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FASB Continues to Deliberate Classification and Measurement of Financial Instruments

Published on: 13 Jun 2011

At its June 8, 2011, meeting, the FASB made tentative decisions regarding the following two important aspects of the classification and measurement component of its project on accounting for financial instruments: (1) the initial measurement of financial instruments and (2) a fair value option for financial liabilities.

Initial Measurement of Financial Instruments

The Board addressed not only the initial measurement of financial instruments but also the treatment of transaction fees and costs and the accounting for differences between transaction price and fair value.

 

Initial Measurement Principle and Accounting for Fees and Costs

The Board unanimously voted to establish an initial measurement principle that is based on the subsequent measurement of the related financial instrument. That is, financial instruments subsequently measured at fair value through net income (FV-NI) would initially be measured at fair value and financial instruments subsequently measured at fair value through other comprehensive income (FV-OCI) or amortized cost would be measured at the transaction price initially.

This measurement principle results in differing treatment of transaction fees and costs depending on subsequent measurement. Such costs should be expensed when incurred for the acquisition or issuance of financial instruments initially measured at fair value (and subsequently measured at FV-NI). For the acquisition or issuance of financial instruments subsequently measured at FV-OCI or amortized cost and therefore initially measured at the transaction price, transaction fees and costs are included in the amount initially recognized.

As clarified in the FASB’s June 8, 2011, summary of the Board’s meeting decisions, entities that qualify as registered investment companies in accordance with the Investment Company Act of 1940, and that therefore apply the specialized industry guidance in ASC 946,1 initially measure financial instruments at the transaction price. The Board voted by a wide majority of 6 to 1 to retain this specialized industry guidance.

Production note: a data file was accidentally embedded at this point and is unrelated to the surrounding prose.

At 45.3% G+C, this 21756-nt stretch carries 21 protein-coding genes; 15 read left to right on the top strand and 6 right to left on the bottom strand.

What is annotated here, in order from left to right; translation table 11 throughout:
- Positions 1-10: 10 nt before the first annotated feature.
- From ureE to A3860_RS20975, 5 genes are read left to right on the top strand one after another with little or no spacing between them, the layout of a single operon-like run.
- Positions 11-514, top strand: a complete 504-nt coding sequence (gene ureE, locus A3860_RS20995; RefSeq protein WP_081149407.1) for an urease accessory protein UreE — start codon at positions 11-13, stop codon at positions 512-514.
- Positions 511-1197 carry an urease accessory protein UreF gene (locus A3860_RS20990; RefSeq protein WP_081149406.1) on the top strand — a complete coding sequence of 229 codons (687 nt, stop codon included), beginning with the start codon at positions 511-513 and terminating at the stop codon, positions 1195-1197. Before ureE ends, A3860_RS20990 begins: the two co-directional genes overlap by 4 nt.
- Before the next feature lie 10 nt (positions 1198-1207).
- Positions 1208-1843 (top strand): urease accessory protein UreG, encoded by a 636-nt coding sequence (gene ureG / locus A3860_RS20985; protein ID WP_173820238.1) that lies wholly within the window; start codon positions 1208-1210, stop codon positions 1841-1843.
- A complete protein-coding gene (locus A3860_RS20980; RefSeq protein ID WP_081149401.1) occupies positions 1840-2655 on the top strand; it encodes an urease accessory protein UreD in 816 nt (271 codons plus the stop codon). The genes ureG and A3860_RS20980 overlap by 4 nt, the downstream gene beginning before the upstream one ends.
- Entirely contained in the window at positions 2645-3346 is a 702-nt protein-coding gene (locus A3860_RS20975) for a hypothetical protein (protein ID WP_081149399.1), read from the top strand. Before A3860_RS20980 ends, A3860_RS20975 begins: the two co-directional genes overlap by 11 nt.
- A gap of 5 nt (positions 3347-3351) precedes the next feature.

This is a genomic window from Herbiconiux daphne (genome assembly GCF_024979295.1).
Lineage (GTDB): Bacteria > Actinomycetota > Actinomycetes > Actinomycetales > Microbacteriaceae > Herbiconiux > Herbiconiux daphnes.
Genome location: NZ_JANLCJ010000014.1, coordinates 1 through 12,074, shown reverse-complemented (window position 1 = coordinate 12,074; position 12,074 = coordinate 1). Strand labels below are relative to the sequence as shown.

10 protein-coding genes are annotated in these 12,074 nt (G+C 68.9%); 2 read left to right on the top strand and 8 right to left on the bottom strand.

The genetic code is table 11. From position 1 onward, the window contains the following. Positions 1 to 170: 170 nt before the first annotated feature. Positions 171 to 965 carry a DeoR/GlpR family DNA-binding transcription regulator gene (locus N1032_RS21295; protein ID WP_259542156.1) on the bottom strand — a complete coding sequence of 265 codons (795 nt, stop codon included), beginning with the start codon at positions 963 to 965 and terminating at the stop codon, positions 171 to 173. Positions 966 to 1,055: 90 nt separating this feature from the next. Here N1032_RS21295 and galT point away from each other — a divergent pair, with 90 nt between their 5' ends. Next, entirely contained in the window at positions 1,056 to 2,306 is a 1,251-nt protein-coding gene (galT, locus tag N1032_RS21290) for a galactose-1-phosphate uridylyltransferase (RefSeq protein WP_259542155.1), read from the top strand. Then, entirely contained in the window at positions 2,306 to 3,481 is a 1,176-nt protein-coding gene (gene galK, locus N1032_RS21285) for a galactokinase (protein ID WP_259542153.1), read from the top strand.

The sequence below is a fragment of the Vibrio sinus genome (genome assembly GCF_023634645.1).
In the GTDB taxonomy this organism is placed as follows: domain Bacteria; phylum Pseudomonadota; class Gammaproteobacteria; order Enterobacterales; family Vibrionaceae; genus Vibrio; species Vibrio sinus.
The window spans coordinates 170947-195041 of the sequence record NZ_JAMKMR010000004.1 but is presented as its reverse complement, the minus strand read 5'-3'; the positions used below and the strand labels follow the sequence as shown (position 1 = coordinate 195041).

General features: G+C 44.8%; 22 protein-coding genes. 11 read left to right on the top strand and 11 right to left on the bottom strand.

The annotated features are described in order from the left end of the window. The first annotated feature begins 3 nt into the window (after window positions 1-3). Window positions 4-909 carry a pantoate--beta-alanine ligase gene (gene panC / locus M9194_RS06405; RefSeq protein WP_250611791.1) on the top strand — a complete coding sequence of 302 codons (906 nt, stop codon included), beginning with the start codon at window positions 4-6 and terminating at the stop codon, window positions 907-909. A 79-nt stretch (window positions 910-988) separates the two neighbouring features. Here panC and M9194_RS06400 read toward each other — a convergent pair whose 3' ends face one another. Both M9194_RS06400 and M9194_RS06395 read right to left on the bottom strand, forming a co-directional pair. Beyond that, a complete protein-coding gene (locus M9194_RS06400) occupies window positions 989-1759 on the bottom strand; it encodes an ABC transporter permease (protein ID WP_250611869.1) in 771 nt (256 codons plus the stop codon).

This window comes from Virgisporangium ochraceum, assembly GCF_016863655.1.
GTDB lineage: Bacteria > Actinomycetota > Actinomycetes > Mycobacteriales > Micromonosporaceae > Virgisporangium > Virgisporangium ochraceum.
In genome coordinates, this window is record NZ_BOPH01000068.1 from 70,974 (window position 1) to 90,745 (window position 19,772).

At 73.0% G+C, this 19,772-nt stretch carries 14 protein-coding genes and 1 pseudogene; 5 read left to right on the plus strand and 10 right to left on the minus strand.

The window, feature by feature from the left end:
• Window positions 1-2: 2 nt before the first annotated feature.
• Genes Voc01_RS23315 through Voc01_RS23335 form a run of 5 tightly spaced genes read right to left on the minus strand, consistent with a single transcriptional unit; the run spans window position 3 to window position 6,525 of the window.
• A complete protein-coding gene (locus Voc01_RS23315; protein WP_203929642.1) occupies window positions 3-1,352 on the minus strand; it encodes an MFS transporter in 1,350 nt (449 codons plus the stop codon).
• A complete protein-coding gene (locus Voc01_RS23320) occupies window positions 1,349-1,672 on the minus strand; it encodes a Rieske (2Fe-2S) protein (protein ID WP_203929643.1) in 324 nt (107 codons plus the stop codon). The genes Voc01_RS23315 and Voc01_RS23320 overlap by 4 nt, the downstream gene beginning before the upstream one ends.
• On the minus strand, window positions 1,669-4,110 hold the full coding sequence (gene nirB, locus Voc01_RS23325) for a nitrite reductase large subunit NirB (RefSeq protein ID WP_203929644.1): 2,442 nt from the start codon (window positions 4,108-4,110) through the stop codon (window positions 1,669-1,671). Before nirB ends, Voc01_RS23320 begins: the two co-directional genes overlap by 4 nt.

Editor’s Note: Under the Board’s tentative decision, investment companies subsequently measure a financial instrument at fair value, with transaction fees and costs recorded in unrealized gains/losses until the instrument is sold, at which time such amounts are reclassified to realized gains/losses. This represents an exception to the initial measurement principle tentatively selected for financial instruments subsequently measured at FV-NI and initially measured at fair value. While most entities will expense transaction costs incurred for the acquisition or issuance of a financial instrument that is initially and subsequently measured at fair value, investment companies will be permitted to report transaction costs in unrealized gains/losses until the instrument is sold.

Differences Between Transaction Price and Fair Value

The  FASB’s May 2010 proposed ASU on accounting for financial instruments2 would have required entities to evaluate differences between the transaction price and fair value, identifying the elements in the transaction price that contribute to the difference, and to separately measure such elements. Paragraph 14 of the proposed ASU stated, in part:

If reliable evidence indicates that the transaction price differs significantly from the fair value, and the entity determines that the difference is at least partially due to the existence of other elements in the transaction . . . , the financial instrument and the other element(s) in the transaction shall be measured separately.